Land route from Manila to Tacloban now passable – Roxas

Angela Casauay

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Relief goods can now be sent through trucks; the road to Tacloban Airport is also cleared

DEVASTATION. A street in Tacloban City, Leyte. Photo by Rupert Ambil/Rappler

MANILA, Philippines (Updated) – Relief goods may now be transported to Tacloban City, Leyte via land transport. 

Land routes from Metro Manila all the way to Tacloban are now passable as of Saturday afternoon, Interior and Local Government Secretary Mar Roxas told ANC Saturday, November 9. 

Vehicles from Manila may travel all the way to Sorsogon and take a roll on/roll off (RoRo) ship to Samar, then travel to Tacloban by land again via the San Juanico bridge. 

As of 5:30 pm Saturday, authorities were also able to clear the road to the Tacloban airport, allowing relief goods flown in via C130s and helicopters to be trucked to the city proper. Earlier, relief goods had to be flown inland via helicopters, Roxas said. 

Roxas urged everyone to donate useful items, including food, water, blankets and tarpaulins, for the affected residents. 

“Whatever is being brought in is not going to be enough,” Roxas told ANC. “The enormity of the destruction is huge and it’s hard to imagine and I dont know what pictures have been sent out so I’m sure people cannot imagine the destruction but it’s really very bad.”

Before the road to the airport was cleared, it took relief personnel the whole day to traverse a 15 kilometer-road leading to the location. 

Despite the devastation brought by Typhoon Yolanda that left only a few homes standing in Tacloban, the San Juanico bridge that links Samar and Leyte remained intact, Roxas said. 

As of Saturday afternoon, AFP detachments from Samar have been able to “punch through” the debris on the Leyte side of the San Juanico bridge. With the road cleared, vehicles loading relief goods could now reach certain areas in the Visayas hit by Yolanda. 

“The land route from Manila is now open – Manila all the way to Bicol, crossing over to Samar, Catbalogan are open; all the way down to San Juanico,” Roxas said. “So relief goods can also come by truck to Tacloban, Leyte.”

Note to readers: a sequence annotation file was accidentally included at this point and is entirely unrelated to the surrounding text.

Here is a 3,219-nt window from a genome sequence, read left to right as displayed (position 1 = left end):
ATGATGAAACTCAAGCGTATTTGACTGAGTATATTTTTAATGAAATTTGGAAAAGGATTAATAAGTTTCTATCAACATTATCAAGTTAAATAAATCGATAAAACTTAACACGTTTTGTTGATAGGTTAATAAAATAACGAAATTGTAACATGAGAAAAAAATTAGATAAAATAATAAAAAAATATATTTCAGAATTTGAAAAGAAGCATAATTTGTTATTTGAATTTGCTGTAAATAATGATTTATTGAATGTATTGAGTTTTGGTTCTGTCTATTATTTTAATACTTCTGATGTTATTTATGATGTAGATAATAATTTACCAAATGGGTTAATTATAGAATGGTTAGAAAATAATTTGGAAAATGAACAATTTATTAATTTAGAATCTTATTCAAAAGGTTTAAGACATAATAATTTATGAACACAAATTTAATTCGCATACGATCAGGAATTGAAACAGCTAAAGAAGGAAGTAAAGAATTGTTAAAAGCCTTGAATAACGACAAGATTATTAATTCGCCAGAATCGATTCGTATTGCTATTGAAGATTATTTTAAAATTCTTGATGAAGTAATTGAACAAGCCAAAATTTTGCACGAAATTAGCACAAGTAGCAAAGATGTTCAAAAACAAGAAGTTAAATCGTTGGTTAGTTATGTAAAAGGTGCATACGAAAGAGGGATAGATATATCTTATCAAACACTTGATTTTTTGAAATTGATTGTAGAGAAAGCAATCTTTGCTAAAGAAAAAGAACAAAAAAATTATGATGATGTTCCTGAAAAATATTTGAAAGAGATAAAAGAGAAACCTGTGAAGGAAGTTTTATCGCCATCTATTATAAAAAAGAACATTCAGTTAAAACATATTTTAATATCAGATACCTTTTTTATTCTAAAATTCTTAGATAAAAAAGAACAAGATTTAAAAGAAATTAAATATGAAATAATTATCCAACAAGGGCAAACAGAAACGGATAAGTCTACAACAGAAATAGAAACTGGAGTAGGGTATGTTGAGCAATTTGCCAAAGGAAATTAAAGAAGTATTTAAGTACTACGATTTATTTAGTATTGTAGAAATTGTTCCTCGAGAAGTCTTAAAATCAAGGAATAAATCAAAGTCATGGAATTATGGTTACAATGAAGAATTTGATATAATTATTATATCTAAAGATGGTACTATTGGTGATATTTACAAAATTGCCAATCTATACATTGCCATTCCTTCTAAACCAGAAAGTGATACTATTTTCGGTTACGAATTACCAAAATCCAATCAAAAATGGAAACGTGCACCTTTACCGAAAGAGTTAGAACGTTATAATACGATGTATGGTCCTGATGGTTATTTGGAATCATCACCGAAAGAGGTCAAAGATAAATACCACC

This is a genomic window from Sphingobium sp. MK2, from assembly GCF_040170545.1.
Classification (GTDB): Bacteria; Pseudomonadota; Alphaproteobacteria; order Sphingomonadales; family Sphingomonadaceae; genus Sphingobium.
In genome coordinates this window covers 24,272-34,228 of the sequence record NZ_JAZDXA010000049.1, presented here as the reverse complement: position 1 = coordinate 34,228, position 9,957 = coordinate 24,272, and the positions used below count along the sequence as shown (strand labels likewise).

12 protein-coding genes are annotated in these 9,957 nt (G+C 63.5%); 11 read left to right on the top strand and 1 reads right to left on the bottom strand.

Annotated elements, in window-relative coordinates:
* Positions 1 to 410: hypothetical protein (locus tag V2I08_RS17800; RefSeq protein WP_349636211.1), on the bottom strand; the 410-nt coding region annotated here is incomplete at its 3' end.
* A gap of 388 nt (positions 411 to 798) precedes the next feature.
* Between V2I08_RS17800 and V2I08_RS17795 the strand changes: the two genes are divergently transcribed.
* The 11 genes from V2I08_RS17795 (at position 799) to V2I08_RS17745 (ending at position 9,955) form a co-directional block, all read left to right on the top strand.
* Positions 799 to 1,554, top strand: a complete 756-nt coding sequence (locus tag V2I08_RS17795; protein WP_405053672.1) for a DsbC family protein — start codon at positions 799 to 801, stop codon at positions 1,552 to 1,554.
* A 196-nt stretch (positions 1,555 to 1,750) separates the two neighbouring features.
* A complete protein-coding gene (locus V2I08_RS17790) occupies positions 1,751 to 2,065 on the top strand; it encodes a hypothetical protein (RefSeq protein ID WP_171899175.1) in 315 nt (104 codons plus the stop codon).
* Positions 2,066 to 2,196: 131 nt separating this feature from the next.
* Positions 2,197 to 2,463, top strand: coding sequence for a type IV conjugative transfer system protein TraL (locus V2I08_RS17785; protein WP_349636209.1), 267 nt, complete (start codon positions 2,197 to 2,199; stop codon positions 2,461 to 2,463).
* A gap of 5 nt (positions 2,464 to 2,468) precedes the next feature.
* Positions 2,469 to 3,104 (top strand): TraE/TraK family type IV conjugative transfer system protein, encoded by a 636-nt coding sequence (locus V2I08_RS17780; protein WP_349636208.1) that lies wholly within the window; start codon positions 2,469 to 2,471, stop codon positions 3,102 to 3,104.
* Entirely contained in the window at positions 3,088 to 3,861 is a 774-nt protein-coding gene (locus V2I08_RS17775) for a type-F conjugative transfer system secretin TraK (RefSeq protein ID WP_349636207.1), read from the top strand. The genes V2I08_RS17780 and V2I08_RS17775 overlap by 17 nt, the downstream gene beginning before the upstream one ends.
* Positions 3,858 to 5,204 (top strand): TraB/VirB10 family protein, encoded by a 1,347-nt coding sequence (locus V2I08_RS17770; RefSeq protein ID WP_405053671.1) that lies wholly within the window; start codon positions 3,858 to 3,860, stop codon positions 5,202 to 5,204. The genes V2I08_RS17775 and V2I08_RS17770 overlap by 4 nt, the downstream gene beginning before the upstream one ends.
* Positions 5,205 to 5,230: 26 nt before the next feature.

Meanwhile, Tacloban Airport remains closed to commercial flights. (READ: 8 airports reopen as CAAP assess damage)

RUINS. What's left of the Tacloban Airport. Photo by Rupert Ambil/Rappler

Scouts on bicycles sent out to assess damage

Hours after Yolanda left the Philippines, authorities still had difficulty providing an accurate count of the total cost of damage and the number of casualties due to the lack of communication lines in some towns. (READ: Globe, Smart: 2-3 days to restore services)

To help assess the situation, the Armed Forces of the Philippines and the Philippine National Police deployed scouts on bicycles to get to hard-to-reach areas, Roxas said. Hopefully, through them, officials would have a clearer picture of the extent of the damage, and provide more information.

Additional police and military forces are set to be deployed to affected areas by Sunday morning, according to Roxas. 

Asked how authorities are assessing which areas to prioritize for search and rescue, as well as relief operations, Roxas said: “I think it’s not so much by choice but by circumstance here. If they’re inaccessible, it’s difficult to send a truck there to respond.” 

President Benigno Aquino III is set to visit Tacloban on Sunday. –

Help the victims of Typhoon Yolanda (international codename: Haiyan). Visit Rappler’s list of ongoing relief operations in your area. Tell us about your relief and recovery initiatives, email or tweet us @moveph. 

Visit for the latest updates on Typhoon Yolanda.

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